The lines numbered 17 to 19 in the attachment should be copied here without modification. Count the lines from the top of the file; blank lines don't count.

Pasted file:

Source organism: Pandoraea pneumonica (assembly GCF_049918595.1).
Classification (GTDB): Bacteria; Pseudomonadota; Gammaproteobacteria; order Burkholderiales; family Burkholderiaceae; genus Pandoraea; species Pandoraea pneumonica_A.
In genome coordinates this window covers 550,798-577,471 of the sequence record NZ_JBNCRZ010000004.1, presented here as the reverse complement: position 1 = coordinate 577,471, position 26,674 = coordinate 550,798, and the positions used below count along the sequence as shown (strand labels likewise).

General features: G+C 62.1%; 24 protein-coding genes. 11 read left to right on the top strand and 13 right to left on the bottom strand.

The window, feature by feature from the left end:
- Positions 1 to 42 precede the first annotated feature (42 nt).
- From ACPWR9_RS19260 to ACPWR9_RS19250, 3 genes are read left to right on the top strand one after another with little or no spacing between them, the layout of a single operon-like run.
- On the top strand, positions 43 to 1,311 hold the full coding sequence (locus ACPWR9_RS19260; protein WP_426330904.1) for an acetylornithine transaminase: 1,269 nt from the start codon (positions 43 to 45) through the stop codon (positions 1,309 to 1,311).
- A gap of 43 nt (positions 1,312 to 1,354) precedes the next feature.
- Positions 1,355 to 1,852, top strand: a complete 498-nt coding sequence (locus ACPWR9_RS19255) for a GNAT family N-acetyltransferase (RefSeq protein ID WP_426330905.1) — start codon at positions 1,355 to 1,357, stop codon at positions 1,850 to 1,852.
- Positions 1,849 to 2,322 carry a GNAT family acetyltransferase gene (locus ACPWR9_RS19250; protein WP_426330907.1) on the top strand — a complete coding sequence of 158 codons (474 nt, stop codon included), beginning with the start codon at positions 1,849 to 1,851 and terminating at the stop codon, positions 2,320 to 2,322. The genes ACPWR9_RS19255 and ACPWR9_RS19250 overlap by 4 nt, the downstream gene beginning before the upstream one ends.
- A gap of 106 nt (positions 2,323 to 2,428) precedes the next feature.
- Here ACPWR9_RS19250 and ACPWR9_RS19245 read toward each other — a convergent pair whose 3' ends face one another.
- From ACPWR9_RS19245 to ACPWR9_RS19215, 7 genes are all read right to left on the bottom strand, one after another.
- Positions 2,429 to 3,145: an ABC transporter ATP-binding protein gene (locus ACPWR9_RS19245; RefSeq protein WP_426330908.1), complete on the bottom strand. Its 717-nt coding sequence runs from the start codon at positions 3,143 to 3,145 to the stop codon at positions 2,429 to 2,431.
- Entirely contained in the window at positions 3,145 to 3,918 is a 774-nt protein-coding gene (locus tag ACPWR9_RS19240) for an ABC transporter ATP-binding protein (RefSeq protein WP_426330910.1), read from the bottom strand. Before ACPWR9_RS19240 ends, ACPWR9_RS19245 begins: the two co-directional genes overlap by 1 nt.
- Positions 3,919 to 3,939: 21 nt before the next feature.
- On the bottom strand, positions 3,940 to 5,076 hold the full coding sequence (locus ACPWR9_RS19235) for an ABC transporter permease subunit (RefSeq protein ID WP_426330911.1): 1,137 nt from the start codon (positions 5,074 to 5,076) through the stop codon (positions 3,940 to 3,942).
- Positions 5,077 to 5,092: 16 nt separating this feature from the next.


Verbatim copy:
- Positions 3,919 to 3,939: 21 nt before the next feature.
- On the bottom strand, positions 3,940 to 5,076 hold the full coding sequence (locus ACPWR9_RS19235) for an ABC transporter permease subunit (RefSeq protein ID WP_426330911.1): 1,137 nt from the start codon (positions 5,074 to 5,076) through the stop codon (positions 3,940 to 3,942).
- Positions 5,077 to 5,092: 16 nt separating this feature from the next.